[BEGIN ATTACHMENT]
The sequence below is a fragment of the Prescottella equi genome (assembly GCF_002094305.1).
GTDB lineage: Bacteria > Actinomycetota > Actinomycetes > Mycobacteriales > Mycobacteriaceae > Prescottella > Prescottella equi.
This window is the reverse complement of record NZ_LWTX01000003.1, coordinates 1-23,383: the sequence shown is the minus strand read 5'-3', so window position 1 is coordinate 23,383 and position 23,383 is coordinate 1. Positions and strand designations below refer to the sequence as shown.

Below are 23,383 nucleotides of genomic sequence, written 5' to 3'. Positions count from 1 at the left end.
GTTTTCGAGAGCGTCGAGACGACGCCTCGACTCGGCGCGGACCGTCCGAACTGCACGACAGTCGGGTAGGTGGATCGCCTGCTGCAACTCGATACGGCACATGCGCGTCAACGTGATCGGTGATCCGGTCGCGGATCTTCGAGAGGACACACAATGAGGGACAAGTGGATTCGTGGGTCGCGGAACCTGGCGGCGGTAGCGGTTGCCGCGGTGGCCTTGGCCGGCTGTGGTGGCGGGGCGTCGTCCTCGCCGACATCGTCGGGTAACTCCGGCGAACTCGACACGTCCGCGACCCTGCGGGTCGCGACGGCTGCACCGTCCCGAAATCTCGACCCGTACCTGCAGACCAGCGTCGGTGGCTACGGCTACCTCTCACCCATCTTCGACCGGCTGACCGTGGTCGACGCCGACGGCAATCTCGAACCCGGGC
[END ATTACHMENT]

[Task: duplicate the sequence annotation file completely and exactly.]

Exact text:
The sequence below is a fragment of the Prescottella equi genome (assembly GCF_002094305.1).
GTDB lineage: Bacteria > Actinomycetota > Actinomycetes > Mycobacteriales > Mycobacteriaceae > Prescottella > Prescottella equi.
This window is the reverse complement of record NZ_LWTX01000003.1, coordinates 1-23,383: the sequence shown is the minus strand read 5'-3', so window position 1 is coordinate 23,383 and position 23,383 is coordinate 1. Positions and strand designations below refer to the sequence as shown.

Below are 23,383 nucleotides of genomic sequence, written 5' to 3'. Positions count from 1 at the left end.
GTTTTCGAGAGCGTCGAGACGACGCCTCGACTCGGCGCGGACCGTCCGAACTGCACGACAGTCGGGTAGGTGGATCGCCTGCTGCAACTCGATACGGCACATGCGCGTCAACGTGATCGGTGATCCGGTCGCGGATCTTCGAGAGGACACACAATGAGGGACAAGTGGATTCGTGGGTCGCGGAACCTGGCGGCGGTAGCGGTTGCCGCGGTGGCCTTGGCCGGCTGTGGTGGCGGGGCGTCGTCCTCGCCGACATCGTCGGGTAACTCCGGCGAACTCGACACGTCCGCGACCCTGCGGGTCGCGACGGCTGCACCGTCCCGAAATCTCGACCCGTACCTGCAGACCAGCGTCGGTGGCTACGGCTACCTCTCACCCATCTTCGACCGGCTGACCGTGGTCGACGCCGACGGCAATCTCGAACCCGGGC